ACT I. The Russians have been defeated, and Igor and his son, Vladimir, are being held prisoner in the Polovtsian camp by their leader, Khan Konchak. The Khan's daughter, Konchakovna, has fallen in love with Vladimir and anxiously awaits their next meeting. Vladimir appears, and both declare their love. They are interrupted by the arrival of Igor, who is tormented by the Russian defeat and longingly thinks of his wife. Ovlur, a Polovtsian who has been baptized and is a friend of the Russians, approaches Igor and offers to help him escape. Igor at first rejects the idea as dishonorable but then ponders it. Konchak enters and assures Igor that he has been treating him as a guest, not a prisoner. He offers to grant him freedom if Igor will promise never to take up arms against the Polovtsians again. Igor explains that he cannot agree to this. Impressed with Igor's pride, Konchak orders his slave girls to entertain his guest.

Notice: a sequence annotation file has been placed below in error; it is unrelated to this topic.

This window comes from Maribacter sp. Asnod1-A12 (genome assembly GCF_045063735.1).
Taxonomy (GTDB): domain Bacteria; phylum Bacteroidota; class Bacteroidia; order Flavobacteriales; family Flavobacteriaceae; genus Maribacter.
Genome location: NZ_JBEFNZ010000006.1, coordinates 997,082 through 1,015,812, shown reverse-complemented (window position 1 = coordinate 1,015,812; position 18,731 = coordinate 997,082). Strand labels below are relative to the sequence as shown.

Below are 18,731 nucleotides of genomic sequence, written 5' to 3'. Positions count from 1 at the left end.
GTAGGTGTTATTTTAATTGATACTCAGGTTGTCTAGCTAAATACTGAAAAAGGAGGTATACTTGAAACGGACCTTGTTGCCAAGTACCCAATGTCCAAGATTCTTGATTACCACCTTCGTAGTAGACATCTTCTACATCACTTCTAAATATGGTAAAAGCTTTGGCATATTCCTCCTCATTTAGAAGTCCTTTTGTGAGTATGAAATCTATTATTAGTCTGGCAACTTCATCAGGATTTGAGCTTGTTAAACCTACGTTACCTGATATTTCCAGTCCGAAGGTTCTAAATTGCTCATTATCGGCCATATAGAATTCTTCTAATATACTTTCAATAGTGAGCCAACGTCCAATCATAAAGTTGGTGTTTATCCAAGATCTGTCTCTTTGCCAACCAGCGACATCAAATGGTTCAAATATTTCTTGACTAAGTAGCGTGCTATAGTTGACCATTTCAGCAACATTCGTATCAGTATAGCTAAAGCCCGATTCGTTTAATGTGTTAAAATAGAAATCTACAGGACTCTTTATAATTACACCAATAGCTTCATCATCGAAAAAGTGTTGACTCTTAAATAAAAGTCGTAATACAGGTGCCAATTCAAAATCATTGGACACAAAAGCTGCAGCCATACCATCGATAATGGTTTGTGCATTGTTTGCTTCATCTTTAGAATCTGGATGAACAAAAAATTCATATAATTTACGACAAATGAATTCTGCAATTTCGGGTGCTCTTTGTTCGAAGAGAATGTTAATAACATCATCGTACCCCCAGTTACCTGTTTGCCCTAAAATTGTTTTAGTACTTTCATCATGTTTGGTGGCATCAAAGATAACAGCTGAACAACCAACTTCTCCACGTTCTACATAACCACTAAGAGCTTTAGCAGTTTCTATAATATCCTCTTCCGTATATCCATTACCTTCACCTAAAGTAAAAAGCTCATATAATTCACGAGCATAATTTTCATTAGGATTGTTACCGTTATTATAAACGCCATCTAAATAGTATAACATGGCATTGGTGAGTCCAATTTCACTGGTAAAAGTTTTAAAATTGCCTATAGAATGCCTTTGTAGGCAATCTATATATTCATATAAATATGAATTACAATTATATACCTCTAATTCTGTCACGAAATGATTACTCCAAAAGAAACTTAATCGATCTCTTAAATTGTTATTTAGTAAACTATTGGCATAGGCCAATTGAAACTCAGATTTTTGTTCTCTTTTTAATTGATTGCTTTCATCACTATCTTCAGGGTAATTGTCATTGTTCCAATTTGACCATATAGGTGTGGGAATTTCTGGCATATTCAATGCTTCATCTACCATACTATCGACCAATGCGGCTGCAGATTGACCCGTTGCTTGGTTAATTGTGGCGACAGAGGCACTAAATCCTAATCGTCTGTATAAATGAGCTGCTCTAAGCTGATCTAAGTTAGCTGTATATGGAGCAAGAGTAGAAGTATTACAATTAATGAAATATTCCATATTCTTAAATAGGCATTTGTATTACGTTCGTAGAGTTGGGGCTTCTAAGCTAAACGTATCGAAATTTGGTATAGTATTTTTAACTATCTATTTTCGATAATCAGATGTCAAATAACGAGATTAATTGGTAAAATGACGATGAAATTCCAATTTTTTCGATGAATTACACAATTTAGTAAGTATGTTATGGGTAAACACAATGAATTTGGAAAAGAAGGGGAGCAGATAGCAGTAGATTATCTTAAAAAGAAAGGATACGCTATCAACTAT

Broadcast Prince Igor hdl 2 214
An early technical-rehearsal photo of settings designed by Dmitri Tcherniakov for his new production of Prince Igor at the Met
© Cory Weaver/Metropolitan Opera 2014

ACT II. Yaroslavna, who has been suffering from bad dreams, is waiting for news of her husband and stepson. Some of her maidens enter and complain about Galitsky, who has abducted one of their number. When Galitsky unexpectedly appears, he tries to laugh off his sister's accusations but then agrees to give up the girl.

Galitsky's men, among them the officers Skula and Yeroshka, sing the Prince's praises. Galitsky celebrates his hedonistic philosophy and mocks Yaroslavna's disapproval of his life. A group of maidens rushes in to protest the abduction, but the crowd laughs at them, and Galitsky sends them away. The men resume their praises of the Prince, insisting that he, not Igor, should lead them.